Following the announcement last Thursday by Senator Rand Paul that he was endorsing former Massachusetts Governor Mitt Romney as the Republican Party’s nominee for President, he took time to respond to critics of that decision in an interview with Peter Schiff. Said Rand: “Supporting the [Republican] nominee has been part of my [effort] to have influence…. If Republicans see that you are not going to support the nominee, then doors close.”
Rand’s strategy is much more political than ideological. He feels that he can do business with and make binding agreements with parties with whom he has major disagreements but those agreements can only be made if he is allowed “inside.”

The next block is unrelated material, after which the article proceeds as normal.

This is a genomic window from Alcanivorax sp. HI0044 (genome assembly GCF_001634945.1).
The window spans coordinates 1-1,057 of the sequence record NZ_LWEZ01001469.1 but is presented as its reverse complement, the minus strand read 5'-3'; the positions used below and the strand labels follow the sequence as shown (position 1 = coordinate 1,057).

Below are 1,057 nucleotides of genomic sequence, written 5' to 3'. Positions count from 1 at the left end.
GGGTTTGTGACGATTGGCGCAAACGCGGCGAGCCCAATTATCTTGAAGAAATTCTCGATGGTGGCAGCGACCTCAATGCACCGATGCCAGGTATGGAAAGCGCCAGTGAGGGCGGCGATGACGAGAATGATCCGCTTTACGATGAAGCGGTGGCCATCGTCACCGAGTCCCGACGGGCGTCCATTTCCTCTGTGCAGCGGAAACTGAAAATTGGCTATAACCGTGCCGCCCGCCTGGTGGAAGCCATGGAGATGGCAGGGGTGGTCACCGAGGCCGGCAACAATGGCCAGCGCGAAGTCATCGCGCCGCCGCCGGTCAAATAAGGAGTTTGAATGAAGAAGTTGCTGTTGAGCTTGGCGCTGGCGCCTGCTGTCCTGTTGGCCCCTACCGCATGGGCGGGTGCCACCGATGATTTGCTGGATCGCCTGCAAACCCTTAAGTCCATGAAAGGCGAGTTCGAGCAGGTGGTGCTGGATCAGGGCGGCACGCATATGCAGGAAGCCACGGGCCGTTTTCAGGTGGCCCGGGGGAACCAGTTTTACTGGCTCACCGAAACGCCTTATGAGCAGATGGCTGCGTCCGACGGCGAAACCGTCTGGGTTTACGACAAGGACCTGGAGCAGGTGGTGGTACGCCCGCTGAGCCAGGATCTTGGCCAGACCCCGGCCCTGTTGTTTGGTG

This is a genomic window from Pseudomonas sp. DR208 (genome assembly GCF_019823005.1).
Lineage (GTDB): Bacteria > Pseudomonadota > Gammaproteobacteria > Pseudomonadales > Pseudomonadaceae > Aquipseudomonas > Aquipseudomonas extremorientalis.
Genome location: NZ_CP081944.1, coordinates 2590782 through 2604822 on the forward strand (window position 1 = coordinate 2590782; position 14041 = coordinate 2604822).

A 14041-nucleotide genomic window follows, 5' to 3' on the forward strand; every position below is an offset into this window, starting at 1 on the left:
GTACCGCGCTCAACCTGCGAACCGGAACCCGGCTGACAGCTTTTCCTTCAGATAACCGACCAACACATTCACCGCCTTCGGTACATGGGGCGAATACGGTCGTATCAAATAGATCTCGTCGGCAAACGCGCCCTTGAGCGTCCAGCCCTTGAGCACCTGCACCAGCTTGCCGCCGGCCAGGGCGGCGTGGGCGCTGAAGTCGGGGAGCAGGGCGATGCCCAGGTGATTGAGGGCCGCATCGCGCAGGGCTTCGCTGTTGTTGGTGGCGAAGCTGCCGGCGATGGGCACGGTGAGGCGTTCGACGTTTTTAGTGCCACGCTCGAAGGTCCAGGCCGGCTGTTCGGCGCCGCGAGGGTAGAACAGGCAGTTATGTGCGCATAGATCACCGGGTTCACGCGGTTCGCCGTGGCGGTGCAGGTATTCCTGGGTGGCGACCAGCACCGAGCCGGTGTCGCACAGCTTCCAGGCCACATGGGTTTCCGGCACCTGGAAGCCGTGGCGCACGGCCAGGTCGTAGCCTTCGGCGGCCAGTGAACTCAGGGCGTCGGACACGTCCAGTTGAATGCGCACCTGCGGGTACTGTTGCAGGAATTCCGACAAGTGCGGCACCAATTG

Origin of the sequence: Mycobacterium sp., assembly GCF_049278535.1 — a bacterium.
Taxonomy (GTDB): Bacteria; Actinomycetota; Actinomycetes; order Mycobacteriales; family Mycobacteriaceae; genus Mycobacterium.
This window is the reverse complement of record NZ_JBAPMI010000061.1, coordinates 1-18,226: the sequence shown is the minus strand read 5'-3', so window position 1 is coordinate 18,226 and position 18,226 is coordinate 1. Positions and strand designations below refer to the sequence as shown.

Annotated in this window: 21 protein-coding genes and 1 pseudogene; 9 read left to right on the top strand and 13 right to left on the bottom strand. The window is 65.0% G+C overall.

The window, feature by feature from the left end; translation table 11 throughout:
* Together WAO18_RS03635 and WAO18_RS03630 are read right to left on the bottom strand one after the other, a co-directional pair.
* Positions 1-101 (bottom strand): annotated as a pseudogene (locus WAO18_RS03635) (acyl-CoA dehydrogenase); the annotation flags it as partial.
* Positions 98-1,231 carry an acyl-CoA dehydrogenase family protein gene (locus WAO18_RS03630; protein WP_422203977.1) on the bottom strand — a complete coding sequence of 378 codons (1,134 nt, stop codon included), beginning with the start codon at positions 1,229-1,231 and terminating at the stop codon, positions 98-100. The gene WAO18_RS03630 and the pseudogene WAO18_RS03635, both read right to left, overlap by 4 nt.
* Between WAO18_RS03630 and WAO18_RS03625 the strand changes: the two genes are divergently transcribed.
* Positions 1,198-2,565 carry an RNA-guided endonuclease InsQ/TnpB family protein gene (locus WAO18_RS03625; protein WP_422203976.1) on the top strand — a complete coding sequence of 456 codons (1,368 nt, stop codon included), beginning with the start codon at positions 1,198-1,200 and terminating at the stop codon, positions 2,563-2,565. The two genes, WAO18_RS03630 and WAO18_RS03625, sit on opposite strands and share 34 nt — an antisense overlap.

That may be a very good strategy, according to Bob Akimbo, writing at the DailyPaul.com blog:
Let’s learn a lesson from the Trojan War. We can bang on the walls of the Federal Reserve until our fists bleed, but it will be a…lot easier if someone opens the door for us from the inside…
His endorsement of Romney gives him the political capital to put those issues [he favors] front and center…. Did you see that opportunity three years ago?
There is a strong element of pragmatism in Paul’s endorsement of Romney. In responding to his critics Paul told Schiff, “People say that ‘you’re selling your soul.’ No, I’m